Another excerpt from my doctoral thesis, again exploring what it might mean to recover a Wisdom Culture in church ministry today. In this section I touch a hot stove, hinting that part and parcel to the wisdom tradition of Jesus and Paul and most teachers through the ages is the acknowledgement that God gives to the church certain individuals with a special calling and training to be sages and wise experts in the spiritual life. This rubs many Americans the wrong way. Here goes:
Lucian, a second-century satirist, ushers us into the world of ancient Rome with wit and wiliness in The Ignorant Book Collector, where he lampoons a man for possessing many books but understanding none of them:
You will scarcely have the assurance to call yourself an educated man; you will scarcely pretend that your acquaintance with literature is more than skin-deep … you may get together the works of Demosthenes, and his eight beautiful copies of Thucydides, all in the orator’s own handwriting, and all the manuscripts that Sulla sent away from Athens to Italy, and you will be no nearer to culture at the end of it, though you should sleep with them under your pillow, or paste them together and wear them as a garment; an ape is still an ape, says the proverb, though his trappings be of gold. So it is with you: you always have a book in your hand, you are always reading; but what it is all about, you have no idea; you only prick up asinine ears at the lyre’s sound.
Observing the average church-going Christian’s reading habits and the state of biblical literacy today, one is tempted to go into a Lucian-like rant and decry the fact that while our homes are filled with shelves of Bibles and Christian books, many go unopened collecting dust. Are we 21st century ‘Ignorant Bible Collectors’—always with a book in hand (or on our device), always reading (or scrolling and skimming) but having little idea what it’s really all about? Are the words of life becoming inscribed on our hearts, or merely printed on bumperstickers and posted as memes on our social media page? Despite having had 2,000 years of practice in pedagogy, the church’s task of “teaching and admonishing one another with all wisdom” (Col 3:16) continues to be a perennial challenge.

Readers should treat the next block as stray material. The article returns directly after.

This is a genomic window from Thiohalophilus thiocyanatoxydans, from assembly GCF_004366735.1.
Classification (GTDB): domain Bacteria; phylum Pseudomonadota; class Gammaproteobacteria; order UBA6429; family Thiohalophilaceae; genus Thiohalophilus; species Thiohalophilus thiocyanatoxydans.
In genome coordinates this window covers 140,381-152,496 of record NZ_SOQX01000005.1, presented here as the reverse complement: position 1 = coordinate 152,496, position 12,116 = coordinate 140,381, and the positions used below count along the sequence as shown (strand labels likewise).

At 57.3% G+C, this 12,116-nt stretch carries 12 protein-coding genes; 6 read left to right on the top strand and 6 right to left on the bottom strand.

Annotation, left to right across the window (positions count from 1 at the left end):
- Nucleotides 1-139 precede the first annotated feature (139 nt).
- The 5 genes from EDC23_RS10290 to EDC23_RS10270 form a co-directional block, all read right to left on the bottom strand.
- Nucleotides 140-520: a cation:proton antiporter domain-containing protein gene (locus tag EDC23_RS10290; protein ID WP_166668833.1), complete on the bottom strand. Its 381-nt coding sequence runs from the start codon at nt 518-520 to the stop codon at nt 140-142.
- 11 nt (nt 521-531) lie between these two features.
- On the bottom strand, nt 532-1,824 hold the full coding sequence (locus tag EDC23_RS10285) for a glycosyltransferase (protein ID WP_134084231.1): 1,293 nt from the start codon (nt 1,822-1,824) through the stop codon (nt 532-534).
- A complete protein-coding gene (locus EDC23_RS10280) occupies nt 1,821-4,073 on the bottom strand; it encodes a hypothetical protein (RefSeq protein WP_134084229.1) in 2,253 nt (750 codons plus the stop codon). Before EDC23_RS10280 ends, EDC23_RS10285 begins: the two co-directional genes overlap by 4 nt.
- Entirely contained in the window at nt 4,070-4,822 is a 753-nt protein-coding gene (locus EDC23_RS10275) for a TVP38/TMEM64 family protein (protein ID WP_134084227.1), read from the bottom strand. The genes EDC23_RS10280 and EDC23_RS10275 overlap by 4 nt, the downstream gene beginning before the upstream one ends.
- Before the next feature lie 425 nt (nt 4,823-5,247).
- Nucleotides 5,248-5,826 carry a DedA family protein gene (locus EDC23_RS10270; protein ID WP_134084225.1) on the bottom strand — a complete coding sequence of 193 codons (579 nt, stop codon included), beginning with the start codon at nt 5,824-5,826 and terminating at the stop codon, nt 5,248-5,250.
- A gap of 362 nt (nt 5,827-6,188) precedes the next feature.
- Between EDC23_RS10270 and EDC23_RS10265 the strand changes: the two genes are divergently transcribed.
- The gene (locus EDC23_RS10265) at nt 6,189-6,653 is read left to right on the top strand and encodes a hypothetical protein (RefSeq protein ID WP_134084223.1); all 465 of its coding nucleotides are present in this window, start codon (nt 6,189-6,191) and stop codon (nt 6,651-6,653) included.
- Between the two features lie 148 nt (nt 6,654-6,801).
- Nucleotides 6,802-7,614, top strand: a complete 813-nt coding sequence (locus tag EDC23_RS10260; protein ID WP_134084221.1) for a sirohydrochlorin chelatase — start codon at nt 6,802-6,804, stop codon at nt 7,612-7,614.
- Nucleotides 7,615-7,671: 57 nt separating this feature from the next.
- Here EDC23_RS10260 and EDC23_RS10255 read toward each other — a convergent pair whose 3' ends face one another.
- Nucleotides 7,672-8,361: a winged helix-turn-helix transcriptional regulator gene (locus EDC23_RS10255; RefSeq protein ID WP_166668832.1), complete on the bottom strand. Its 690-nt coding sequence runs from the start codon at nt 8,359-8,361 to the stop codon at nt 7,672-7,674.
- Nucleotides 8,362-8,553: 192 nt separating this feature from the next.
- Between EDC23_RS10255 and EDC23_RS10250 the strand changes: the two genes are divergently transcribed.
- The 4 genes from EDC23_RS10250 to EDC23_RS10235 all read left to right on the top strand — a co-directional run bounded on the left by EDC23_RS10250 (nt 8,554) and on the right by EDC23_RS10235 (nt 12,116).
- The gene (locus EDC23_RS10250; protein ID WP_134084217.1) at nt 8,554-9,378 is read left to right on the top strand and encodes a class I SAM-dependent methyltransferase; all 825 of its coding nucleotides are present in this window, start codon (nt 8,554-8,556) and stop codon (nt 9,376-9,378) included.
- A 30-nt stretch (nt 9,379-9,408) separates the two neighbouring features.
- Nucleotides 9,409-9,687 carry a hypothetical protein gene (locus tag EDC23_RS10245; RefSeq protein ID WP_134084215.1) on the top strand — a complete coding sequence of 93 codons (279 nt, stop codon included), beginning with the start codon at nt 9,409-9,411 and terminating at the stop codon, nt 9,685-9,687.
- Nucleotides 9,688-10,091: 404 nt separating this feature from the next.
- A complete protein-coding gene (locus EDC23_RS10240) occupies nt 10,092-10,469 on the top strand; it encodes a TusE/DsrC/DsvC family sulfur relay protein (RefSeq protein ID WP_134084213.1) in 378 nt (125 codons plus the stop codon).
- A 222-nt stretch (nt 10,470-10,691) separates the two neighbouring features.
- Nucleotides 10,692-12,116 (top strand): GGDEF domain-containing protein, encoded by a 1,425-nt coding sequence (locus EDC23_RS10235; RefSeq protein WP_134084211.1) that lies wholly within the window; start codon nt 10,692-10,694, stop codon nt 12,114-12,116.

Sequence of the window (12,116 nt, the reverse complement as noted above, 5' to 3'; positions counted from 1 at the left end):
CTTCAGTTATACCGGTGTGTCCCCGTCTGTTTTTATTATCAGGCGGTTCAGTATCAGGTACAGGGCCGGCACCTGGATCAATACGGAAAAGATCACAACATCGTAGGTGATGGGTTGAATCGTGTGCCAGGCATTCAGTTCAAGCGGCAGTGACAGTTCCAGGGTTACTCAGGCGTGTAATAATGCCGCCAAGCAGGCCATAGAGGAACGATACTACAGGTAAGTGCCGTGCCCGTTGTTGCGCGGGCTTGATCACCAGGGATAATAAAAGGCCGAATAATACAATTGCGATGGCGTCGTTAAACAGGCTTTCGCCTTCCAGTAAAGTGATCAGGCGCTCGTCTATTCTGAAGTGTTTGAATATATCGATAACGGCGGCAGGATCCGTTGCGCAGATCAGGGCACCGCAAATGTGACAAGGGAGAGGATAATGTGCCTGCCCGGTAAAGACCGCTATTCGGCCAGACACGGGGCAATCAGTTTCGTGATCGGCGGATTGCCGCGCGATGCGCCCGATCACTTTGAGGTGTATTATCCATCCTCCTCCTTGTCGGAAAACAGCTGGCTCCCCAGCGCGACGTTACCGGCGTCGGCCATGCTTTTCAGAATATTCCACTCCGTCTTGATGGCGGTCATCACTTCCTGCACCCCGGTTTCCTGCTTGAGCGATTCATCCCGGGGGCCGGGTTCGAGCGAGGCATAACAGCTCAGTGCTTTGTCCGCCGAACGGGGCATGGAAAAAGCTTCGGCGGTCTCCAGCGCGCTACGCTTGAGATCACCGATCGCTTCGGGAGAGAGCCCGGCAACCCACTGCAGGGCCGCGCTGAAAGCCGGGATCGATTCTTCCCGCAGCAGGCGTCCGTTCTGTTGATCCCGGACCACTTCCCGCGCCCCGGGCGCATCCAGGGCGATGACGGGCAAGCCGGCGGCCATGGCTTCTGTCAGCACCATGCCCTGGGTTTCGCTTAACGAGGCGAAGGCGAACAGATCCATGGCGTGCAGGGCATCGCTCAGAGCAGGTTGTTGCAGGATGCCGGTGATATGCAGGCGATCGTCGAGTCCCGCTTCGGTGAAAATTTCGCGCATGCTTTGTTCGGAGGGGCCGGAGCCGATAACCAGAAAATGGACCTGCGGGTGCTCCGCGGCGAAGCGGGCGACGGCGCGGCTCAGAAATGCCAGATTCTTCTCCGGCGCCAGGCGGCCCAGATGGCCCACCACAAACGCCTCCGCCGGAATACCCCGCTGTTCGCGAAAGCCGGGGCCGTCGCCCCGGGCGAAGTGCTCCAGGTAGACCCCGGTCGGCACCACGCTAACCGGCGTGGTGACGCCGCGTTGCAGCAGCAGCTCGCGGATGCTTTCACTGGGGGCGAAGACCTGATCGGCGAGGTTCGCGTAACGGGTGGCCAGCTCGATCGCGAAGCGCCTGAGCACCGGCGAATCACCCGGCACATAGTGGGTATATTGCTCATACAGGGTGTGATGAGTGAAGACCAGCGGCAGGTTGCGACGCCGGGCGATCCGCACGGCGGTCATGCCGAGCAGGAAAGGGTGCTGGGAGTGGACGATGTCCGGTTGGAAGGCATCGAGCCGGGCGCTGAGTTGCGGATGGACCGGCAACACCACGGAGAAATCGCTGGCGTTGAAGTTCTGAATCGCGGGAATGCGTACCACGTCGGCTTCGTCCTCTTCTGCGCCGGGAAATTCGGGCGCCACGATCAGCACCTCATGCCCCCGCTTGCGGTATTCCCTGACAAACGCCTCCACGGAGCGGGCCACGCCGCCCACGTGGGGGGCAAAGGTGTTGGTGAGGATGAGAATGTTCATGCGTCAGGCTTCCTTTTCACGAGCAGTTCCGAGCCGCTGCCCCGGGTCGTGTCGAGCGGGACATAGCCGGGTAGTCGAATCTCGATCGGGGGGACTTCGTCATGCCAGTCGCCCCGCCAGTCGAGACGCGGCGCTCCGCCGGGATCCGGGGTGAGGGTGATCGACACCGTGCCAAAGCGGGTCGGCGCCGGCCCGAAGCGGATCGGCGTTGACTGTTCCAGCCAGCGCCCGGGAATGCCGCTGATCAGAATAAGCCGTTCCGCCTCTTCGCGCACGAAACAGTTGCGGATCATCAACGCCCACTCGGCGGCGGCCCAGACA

As long as students have been gathering around sages, they have been testing their patience and causing gray hairs. Consider the weary tone of one exasperated first-century pastor: “Though by this time you ought to be teachers, you need someone to teach you the elementary truths of God’s word all over again. You need milk, not solid food” (Heb. 5:12). Or, Paul’s warning to his young protege Timothy about would-be teachers who, in Paul’s opinion, need to go back to school: “They want to be teachers of the law, but they do not know what they are talking about or what they so confidently affirm” (1 Tim 1:7).
Before the blame is laid at the feet of the average church-going Christian for our increasing biblical illiteracy, should we not first examine the pedagogical methods and Christian formation approaches that have led us here? My contention is that too much teaching in the church today is through “disembodied words” and “naked ideas” bouncing off distracted minds already saturated from non-stop info-mania outside the church. In order to become more effective in our efforts to form hearts, minds and souls into the character of Christ, perhaps we can recover some time-tested pedagogical practices from the ancient past.
In the previous chapter, I examined the teacher-student relationships of Jesus in light of the broader Jewish world of rabbinic sages, Torah-teachers and charismatic prophets. This chapter continues exploring teacher-student dynamics in the ancient world by examining Paul among the Greco-Roman philosophers.